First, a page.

* Ford earnings strongest in N. America since at least 2000
* Ford shares rise slightly after earnings beat Wall Street
* Ford offers lump sum payouts to union retirees
* Higher taxes due to late 2011 accounting change
By Deepa Seetharaman
DETROIT, April 27 Ford Motor Co reported a
fall in quarterly profit on weakness outside North America but
still beat analyst expectations, leading to a slight uptick in
its stock price on Friday.
The No. 2 U.S. automaker reported first-quarter net income
of $1.40 billion, or 35 cents per share, down from the $2.55
billion, or 61 cents a share, a year earlier.
As China growth has slowed and European auto sales are at
their lowest levels since the mid-1990s, the company has said it
is relying on North America to boost earnings this year.
Ford lost money in Europe and China, and earnings were
weaker than a year ago in South America.
Several analysts said Ford's shares should rise slightly on
Friday as the company had signaled to investors that Europe and
China would be weak.
Ford shares rose 0.8 percent to $11.97 in premarket trading
after its profit from continuing operations beat expectations.
Excluding one-time items, the company reported a profit of
39 cents per share compared with analyst expectations of 35
cents, according to Thomson Reuters I/B/E/S.
"Our sense coming into the quarter was that investor
expectations were low and anxieties were high," said Itay
Michaeli, analyst with Citi. "Ford delivered a solid quarter led
by North America operating leverage, less severe results in
Europe and solid operating cash flow."
Joseph Spak, analyst with RBC Capital Markets, said that
Ford's loss in Europe "wasn't as bad as feared" but losses in
China were greater than expected.
Ford reported an operating loss of $95 million in China,
compared with a profit of $33 million a year ago.
North American pretax earnings were $2.1 billion, up $289
million from a year ago. That quarterly profit was the best
since at least 2000, when the company began breaking out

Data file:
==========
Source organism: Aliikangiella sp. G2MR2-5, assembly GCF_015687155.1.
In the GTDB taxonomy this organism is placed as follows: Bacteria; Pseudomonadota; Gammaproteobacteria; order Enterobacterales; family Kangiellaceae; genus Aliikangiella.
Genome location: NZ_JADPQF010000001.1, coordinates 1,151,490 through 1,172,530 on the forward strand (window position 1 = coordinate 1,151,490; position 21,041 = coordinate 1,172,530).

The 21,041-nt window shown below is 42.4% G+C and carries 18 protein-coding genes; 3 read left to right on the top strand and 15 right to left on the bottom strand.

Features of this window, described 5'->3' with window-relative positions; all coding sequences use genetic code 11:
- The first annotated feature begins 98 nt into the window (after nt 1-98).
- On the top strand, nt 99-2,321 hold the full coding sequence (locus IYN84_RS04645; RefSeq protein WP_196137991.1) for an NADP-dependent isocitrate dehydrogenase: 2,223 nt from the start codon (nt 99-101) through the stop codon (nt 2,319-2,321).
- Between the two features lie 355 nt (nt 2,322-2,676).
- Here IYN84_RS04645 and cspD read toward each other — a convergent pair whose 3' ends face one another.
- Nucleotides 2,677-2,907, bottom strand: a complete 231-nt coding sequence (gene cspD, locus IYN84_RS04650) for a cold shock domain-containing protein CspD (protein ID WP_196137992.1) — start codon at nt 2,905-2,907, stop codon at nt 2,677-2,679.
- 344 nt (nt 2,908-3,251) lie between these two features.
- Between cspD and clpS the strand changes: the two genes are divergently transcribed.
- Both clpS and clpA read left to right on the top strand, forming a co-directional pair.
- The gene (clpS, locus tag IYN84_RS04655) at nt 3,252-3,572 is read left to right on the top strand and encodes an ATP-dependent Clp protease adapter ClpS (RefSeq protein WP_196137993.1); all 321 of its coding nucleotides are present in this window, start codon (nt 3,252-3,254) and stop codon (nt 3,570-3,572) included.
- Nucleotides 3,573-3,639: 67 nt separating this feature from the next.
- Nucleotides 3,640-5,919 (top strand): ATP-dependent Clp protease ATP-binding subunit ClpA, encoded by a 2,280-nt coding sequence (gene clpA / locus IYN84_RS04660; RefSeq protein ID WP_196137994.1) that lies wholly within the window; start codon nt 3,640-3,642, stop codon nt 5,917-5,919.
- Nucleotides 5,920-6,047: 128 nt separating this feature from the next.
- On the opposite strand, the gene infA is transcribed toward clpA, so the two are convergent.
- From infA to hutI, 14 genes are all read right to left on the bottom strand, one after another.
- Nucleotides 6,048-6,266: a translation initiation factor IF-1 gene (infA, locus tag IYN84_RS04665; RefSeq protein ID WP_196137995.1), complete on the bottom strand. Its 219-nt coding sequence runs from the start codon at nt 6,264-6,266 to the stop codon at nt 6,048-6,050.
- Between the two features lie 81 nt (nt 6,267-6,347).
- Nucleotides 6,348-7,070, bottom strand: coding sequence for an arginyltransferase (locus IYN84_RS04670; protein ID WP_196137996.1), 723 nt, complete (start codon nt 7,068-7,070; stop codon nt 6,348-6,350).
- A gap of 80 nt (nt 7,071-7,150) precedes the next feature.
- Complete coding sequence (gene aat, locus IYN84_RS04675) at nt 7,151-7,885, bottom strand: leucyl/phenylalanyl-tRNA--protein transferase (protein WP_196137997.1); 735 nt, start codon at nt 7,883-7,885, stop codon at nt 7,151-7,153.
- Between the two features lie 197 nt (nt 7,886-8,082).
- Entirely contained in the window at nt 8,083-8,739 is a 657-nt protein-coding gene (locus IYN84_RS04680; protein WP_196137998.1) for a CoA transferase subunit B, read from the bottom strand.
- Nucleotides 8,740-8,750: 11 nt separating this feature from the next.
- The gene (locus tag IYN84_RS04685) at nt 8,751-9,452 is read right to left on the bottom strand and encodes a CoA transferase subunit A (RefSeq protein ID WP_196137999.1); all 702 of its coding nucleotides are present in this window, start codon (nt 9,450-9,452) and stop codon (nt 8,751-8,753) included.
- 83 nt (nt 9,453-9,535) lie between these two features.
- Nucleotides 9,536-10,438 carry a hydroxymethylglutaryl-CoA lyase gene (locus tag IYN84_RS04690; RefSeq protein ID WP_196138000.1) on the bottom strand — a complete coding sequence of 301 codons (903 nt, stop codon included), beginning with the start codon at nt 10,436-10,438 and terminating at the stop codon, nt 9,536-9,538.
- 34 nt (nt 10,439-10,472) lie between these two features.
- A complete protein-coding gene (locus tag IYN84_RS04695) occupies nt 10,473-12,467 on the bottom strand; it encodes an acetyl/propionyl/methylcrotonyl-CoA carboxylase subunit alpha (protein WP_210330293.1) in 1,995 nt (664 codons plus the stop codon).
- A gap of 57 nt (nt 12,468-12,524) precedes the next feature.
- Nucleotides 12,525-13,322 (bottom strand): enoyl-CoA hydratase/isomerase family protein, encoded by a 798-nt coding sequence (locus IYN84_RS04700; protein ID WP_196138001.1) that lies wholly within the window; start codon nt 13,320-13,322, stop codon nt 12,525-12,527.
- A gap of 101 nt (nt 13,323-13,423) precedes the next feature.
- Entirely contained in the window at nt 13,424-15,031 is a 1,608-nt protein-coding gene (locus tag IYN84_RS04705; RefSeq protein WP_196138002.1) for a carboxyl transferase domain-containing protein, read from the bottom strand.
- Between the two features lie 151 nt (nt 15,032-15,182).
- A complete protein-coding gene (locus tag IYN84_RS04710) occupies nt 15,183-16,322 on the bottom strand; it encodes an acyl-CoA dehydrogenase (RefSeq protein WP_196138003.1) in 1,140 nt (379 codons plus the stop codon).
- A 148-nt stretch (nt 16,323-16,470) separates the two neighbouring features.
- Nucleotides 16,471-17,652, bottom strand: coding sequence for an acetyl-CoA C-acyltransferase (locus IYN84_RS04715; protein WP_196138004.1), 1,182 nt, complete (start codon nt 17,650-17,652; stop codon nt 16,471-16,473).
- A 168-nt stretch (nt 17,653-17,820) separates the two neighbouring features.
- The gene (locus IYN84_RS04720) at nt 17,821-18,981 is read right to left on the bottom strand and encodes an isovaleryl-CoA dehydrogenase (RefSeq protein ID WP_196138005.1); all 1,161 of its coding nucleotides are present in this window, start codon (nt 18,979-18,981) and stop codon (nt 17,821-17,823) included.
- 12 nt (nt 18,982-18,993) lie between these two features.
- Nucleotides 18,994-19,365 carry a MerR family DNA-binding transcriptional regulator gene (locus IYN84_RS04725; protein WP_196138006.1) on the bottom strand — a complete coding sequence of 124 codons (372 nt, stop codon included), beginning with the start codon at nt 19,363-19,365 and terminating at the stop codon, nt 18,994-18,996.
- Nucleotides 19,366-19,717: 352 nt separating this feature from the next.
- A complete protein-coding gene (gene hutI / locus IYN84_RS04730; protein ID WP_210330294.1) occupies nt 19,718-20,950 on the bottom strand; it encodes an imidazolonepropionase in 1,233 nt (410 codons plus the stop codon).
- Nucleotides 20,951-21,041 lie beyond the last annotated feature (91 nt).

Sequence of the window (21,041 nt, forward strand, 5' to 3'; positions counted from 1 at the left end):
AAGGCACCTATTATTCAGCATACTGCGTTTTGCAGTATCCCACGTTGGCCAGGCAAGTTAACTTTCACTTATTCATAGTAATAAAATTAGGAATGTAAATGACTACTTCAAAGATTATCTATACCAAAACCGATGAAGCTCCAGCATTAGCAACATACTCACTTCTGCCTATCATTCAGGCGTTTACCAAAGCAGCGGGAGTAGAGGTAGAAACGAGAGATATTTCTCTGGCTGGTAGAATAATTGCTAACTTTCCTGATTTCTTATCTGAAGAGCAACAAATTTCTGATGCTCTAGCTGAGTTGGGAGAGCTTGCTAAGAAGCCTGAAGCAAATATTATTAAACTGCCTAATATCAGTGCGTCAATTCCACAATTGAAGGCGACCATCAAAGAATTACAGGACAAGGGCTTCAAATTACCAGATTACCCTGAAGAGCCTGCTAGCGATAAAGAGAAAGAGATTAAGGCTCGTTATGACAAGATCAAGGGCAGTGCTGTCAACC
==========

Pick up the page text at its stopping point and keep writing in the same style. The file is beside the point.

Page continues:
Still, Ford says that its earnings in the second half of
2012 will be "a little bit higher" than the first half.
"We lost in total $190 million outside of North America," in
the quarter, Chief Financial Officer Bob Shanks told reporters.
"There's a lot of interest in terms of how much that would
affect the overall profitability. I think we're able to keep it
in a box for the most part."
About half the quarterly net income fall to $1.40 billion
from $2.55 billion a year ago was due to a higher tax rate after
Ford made an accounting change late last year, it said.
Revenue fell to $32.4 billion from $33.1 billion. Analysts
had expected $31.27 billion, according to Thomson Reuters
For Europe, Ford reported a pretax loss of $149 million,
hurt by dwindling auto demand as many countries there
experienced recession-like conditions.
RETURN OF THE BLUE OVAL
Shanks said that not since 1995 have European auto sales
been as low as they were in the first quarter.
The earnings came days after Fitch Ratings upgraded Ford out
of junk bond status, the first of the three major ratings
agencies to do so. Once one of the other major agencies boosts
Ford to investment grade, the company will get back the rights
to its iconic company Blue Oval logo. [ID: nL2E8FO2QU]
The Blue Oval was mortgaged along with most of the company's
assets in 2006 as it borrowed $23 billion to fund a turnaround
from near-collapse. This enabled Ford to be the only major U.S.
automaker to avoid bankruptcy and U.S. government bailout in
Ford also announced a plan to offer lump-sum pension buyouts
to salaried retirees and former employees who are vested in its
pension plan, starting in the third quarter.
The buyout program, which Ford described as unprecedented in
its magnitude, will take a year and help the company lower its
pension obligations, which credit rating agencies typically see
In the first quarter, Ford recorded $255 million in special
charges, largely due to buyouts of workers represented by the
United Auto Workers union. About 1,700 of Ford's 41,000
UAW-represented workers took the buyout package.